Unveiling the Circular Economy: A Pathway to Sustainable E-waste Management
A key component of managing electronic waste (e-waste) is the adoption of circular economy principles. Organizations in the United States and worldwide as well as governmental agencies must make great efforts to reduce e-waste, and the circular economy model provides an example of how that can be achieved.
Why is e-waste such a noxious problem and how bad is it? Of all the growing waste streams worldwide, e-waste poses unique challenges due to the hazardous components and rare earth metals contained in modern electronics that can leach into ground soils and pollute the environment. Mitigating e-waste therefore requires solutions such as circular economy principles and careful selection of IT Asset Disposition (ITAD) partners committed to environmental stewardship.
The Growing E-Waste Problem
E-waste is surging in the US and worldwide. According to the United Nations, e-waste generation has grown tremendously by 21% over five years leading up to 2019 to an estimated 53.6 Mt (approx. 59.08 million US tons). Furthermore, per capita e-waste in the United States generation was estimated to be around 21 kg (46.30 pounds) in 2019. E-waste is on the course to becoming the world’s fastest-growing waste stream, all other things held equal.
It’s for these reasons that mitigating e-waste is necessary. Modern electronics, when disposed of improperly, can pose numerous threats to humans, pollute aquifers, ground soils and the air, and wreak havoc on wildlife. To make matters worse many American organizations have been accused of shipping e-waste abroad to countries such as China, India, Ghana and Nigeria where little to no precautions are made for handling the waste.
What is the Circular Economy?
Whereas the old-fashioned linear economy relies on a model of “take, make, waste,” the circular economy instead strives to minimize waste and to maximize the lifespan of products and materials by recycling, re-using, refurbishing, or otherwise integrating parts and components back into production.
The circular economy model has been around since the 1960s but has since grown to prominence in many industries such as furniture and textile manufacturing, to name a few examples. Electronics are a prime example of where the circular economy can be applied with great success.
Case Studies in E-waste Management with Circular Economy Principles
E-waste management and the circular economy go hand in hand for many organizations in the United States. Indeed, the US has many businesses that have proactively integrated the circular economy with e-waste management such as Dell and Apple.
For many years, Dell has been leading the way with sustainable packaging, a 1:1 product takeback scheme, and an effort to surpass 50% sustainable materials in all new products by 2030. Dell has fully embraced the circular economy and strives to accelerate its adoption.
Tech supergiant Apple has also embraced the circular economy with its Apple 2030 initiative which seeks to reuse and recover products and materials while also improving sustainability for manufacturing and shipping. By 2030, Apple intends to be fully carbon neutral with regards to product manufacturing, no small feat.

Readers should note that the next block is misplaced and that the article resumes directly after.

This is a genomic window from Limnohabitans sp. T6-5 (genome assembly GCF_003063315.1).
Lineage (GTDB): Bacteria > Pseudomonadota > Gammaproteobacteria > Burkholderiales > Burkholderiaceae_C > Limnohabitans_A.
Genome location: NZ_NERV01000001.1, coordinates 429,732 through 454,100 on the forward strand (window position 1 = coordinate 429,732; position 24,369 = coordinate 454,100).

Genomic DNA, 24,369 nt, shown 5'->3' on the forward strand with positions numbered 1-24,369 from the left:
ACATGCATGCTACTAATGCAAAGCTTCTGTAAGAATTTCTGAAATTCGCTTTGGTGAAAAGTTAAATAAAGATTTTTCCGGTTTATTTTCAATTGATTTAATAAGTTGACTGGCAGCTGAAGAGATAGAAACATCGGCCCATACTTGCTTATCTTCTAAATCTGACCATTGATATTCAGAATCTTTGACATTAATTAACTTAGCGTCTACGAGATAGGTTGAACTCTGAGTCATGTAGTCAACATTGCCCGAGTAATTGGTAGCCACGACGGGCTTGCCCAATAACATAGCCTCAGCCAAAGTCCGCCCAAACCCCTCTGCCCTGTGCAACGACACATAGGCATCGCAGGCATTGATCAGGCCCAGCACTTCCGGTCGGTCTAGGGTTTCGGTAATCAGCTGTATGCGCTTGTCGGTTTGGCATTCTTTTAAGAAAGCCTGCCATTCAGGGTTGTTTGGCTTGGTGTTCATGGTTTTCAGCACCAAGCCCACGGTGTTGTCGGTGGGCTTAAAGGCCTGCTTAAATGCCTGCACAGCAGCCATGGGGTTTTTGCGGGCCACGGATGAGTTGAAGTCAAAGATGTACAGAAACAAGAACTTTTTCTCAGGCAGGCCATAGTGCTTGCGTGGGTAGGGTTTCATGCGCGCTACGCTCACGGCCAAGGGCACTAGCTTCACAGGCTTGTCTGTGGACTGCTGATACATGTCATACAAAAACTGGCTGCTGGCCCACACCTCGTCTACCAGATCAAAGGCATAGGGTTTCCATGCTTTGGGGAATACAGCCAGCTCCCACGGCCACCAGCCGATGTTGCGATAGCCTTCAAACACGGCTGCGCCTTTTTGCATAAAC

The Role of ITAD in the Circular Economy
Dealing with the environmental impact of e-waste requires a concerted effort using effective solutions. ITAD helps to facilitate e-waste management because it most efficiently allocates resources to minimize needless waste while simultaneously maximizing the potential ROI on redundant IT assets. This is done through ITAD solutions including e-waste recycling, refurbishment and remarketing.
Wisetek is a leading global provider of ITAD solutions with a strong commitment to minimizing e-waste through our environmental policy as well as initiatives such as a Zero-Landfill Policy and our own internal Sustainable Earth initiatives. Our circular economy model reduces e-waste by opting for refurbishment and remarketing of usable IT assets whenever possible, only resorting to e-waste recycling for assets that cannot feasibly be refurbished. All refurbished assets are then sold through the Wisetek Market, thereby lengthening their usable lifespan while providing customers with great value and clients with superb ROI on IT assets.
Furthermore, all IT assets undergo thorough data destruction to safeguard clients’ sensitive data and minimize data breaches. Our data destruction techniques include hard drive shredding and degaussing.
Key Sustainable E-waste Management Steps
To partially or fully embrace circular economy principles, organizations can follow these steps:
- Reduce obsolescence by designing products that last
- Allow for (and promote) the ability to repair products, e.g. the Right to Repair movement
- Responsibly manage e-waste by providing product take-back programs
- Use recycled materials for packaging and shipping
- Provide resources to customers to reduce e-waste
- Work with a reputable electronics recycler and an ITAD partner such as Wisetek
Some or all these steps may apply to your organization, depending on the type of operations, but adopting some (at a minimum) can greatly reduce needless e-waste.
ITAD and the Circular Economy
The circular economy model has gained traction across multiple industries, reducing waste and prolonging the lifespan of products and materials in the process. Since modern businesses depend on IT assets in just about every industry, e-waste management is therefore essential and the circular economy is therefore applicable to almost all businesses today.
Not all electronics recyclers use a circular economy model, however, which is why choosing a reputable ITAD provider such as Wisetek is essential. Our circular economy principles reduce e-waste, maximize ROI on IT assets, and benefit the environment in the process.
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